‘What About Aid in Living?’ New York Faces Assisted-Suicide Fight

Assisted-suicide proponents are targeting New York, but a broad-based alliance seeks to expose how assisted suicide is a moral, medical and social betrayal.

J.J. Hanson gets a hug from his wife, Kristen, after returning from a combat tour in Iraq. The former U.S. Marine is a brain-cancer survivor who is now battling the legalization of assisted suicide.
J.J. Hanson gets a hug from his wife, Kristen, after returning from a combat tour in Iraq. The former U.S. Marine is a brain-cancer survivor who is now battling the legalization of assisted suicide. (photo: Courtesy of J.J. Hanson)

NEW YORK — J.J. Hanson has stared death in the face and fought back: first as an infantry officer with the Marines in Iraq and then again, years later, when doctors told him he had terminal brain cancer and less than six months to live.

But two years later, having beaten the odds and now in remission, Hanson is once again putting up a fight against death: this time in New York, where the battle is against legalizing assisted suicide, and the stakes are the lives of vulnerable patients like himself.

“Doctors can be wrong,” he said. “I’ve been alive for two years and doing quite well.”

These days, the combat veteran, who worked for the Spitzer and Paterson administrations, heads the anti-assisted suicide Patients Rights Action Fund and finds himself lobbying lawmakers in Albany opposite Dan Diaz, the husband of Brittney Maynard, who killed herself in Oregon by assisted suicide in 2014. But what links Hanson and Maynard is that they both had the same terminal diagnosis for brain cancer: stage-four glioblastoma multiforme (GBM).

Current literature indicates GBM is practically a death sentence: Most patients do not survive the year, and only 3% of patients have survived five years.

While Maynard accepted the doctor’s diagnosis and then took her own life in 2014, Hanson dared the odds and opted for a treatment of brain surgery, chemotherapy, radiation and an experimental drug regimen. So far, he told the Register, his scans show him free and clear of cancer.

“Assisted suicide is not fixing the problem,” he said. What has Hanson particularly concerned is that the push toward assisted suicide will discourage clinic trials on experimental drugs that may one day do for GBM patients what insulin did for persons with diabetes and modern medicine has done for HIV/AIDS patients: allow them to live long and healthy lives with diseases that were once known as terminal illnesses.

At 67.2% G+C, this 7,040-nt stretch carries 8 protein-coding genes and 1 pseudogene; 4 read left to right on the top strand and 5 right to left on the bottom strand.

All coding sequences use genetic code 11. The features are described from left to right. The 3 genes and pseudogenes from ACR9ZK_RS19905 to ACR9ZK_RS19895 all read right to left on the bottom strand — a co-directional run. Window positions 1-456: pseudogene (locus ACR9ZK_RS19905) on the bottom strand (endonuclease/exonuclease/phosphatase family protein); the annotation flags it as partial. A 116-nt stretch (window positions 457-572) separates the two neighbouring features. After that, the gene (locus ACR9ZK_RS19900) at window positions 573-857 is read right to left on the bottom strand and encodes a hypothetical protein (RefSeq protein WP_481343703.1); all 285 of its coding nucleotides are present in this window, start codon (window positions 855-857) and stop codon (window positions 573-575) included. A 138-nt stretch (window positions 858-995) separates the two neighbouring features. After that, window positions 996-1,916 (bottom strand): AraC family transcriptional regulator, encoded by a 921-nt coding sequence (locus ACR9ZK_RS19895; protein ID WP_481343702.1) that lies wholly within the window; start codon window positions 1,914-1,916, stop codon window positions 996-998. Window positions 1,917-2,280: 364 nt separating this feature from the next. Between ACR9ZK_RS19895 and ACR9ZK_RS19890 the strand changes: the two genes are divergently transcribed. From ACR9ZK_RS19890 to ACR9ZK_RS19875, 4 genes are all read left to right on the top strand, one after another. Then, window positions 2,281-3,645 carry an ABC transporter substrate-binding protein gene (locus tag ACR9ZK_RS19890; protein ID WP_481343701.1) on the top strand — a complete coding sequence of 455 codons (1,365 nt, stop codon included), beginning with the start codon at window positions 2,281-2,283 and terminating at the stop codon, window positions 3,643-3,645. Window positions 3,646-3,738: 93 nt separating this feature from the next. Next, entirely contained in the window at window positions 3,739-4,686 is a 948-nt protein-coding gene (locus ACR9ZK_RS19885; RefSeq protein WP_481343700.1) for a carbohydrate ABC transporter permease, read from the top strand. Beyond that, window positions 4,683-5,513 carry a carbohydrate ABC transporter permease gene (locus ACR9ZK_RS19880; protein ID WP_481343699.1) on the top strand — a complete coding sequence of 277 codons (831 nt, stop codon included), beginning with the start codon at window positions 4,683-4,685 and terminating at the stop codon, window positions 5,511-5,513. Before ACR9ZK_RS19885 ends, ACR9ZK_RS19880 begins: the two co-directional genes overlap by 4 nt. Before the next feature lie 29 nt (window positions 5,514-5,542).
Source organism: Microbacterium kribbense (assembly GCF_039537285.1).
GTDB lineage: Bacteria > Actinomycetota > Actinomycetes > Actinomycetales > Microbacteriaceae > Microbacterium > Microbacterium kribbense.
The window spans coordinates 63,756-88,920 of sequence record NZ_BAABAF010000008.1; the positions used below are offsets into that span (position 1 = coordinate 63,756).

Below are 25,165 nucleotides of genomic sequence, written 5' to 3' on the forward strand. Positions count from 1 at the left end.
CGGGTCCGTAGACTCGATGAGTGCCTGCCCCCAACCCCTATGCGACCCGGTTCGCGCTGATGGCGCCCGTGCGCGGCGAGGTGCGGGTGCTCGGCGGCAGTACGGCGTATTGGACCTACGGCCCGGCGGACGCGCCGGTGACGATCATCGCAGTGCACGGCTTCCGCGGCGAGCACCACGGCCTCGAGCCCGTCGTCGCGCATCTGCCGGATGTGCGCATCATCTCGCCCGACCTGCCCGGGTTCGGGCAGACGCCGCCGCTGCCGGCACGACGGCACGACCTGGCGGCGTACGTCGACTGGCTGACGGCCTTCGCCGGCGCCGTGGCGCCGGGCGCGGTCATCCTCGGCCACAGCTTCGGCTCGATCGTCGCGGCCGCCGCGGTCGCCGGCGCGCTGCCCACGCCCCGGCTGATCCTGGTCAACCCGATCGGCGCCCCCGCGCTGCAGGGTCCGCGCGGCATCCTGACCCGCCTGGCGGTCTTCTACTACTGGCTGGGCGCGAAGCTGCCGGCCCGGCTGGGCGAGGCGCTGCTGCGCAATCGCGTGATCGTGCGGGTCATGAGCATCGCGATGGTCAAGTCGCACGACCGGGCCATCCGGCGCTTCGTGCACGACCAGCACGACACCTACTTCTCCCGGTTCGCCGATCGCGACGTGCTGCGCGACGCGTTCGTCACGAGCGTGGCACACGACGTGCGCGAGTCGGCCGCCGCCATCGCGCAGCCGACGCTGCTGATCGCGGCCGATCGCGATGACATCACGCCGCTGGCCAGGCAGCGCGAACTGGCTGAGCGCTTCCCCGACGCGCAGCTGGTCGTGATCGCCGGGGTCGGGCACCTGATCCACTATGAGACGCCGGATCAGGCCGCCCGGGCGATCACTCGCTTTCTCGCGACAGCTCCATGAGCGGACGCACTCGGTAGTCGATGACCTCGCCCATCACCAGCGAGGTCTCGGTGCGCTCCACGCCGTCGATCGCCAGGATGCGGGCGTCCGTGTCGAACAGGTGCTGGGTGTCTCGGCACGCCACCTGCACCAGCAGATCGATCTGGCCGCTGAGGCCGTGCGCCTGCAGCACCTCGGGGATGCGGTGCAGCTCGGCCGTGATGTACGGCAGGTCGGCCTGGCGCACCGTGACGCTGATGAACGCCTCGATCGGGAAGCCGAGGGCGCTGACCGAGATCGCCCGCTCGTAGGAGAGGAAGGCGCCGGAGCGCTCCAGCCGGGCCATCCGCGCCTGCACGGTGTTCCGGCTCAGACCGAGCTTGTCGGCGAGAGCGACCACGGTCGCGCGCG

“If you’re an insurance company, and you have a choice between funding a $200,000 annual cost for a series of drugs that would help someone who is considered terminal or a $100 bottle of suicide pills, what you think they are going to do?” he said. “They’re going to choose the cheaper option, and that’s where the danger lies.”


Assisted-Suicide Proposals

The New York Legislature is in the early stages of considering two competing bills that would legalize assisted suicide in the state. Both the “End of Life Options Act” and the “Patient Self-Determination Act” have been introduced in legislative committees.

A broad coalition of religious groups, disability-rights advocates and health-care associations — including the Medical Society of the State of New York — have banded together as the New York Alliance Against Assisted Suicide to oppose the legalization of assisted suicide in the state.

“We have a better way,” Michael Burgess, spokesman for the New York Alliance, told the Register.

Burgess, who served as director of the state’s Office of the Aging under Democratic Govs. Eliot Spitzer and David Paterson, from 2007 to 2010, said New York needs to improve its access to palliative care and hospice care, noting that the state ranks 48th in palliative care.

He added that the state also needs to take geriatric mental health seriously and do more to provide the elderly with counseling for depression.  

According to the 2015 data coming out of Oregon, the top three cited reasons for seeking doctor-assisted suicide were “Less able to engage in activities making life enjoyable” (96.2%), “losing autonomy” (92.4%) and “loss of dignity” (75.4%).

Burgess said these are issues related to depression. Those seeking suicide over “inadequate pain control or concern about it” were less than three out of 10, whereas nearly one out of two who wanted to kill themselves felt like a “burden on family, friends/caregivers.”  

He said that the assisted-suicide bills have no protections for victims of elder abuse and financial elder abuse.

“What about aid in living?” Burgess said. “Why don’t we make sure that older people who are alone and facing the end of life are given palliative care or social and spiritual support, love and a helping hand, instead of just saying: ‘Let’s give them the option of taking these [suicide] pills?’”


New York Is Critical

According to Burke Balch, director of the National Right to Life Committee’s Robert Powell Center for Medical Ethics, New York is the next critical battleground for assisted-suicide advocates, now that California has legalized the practice.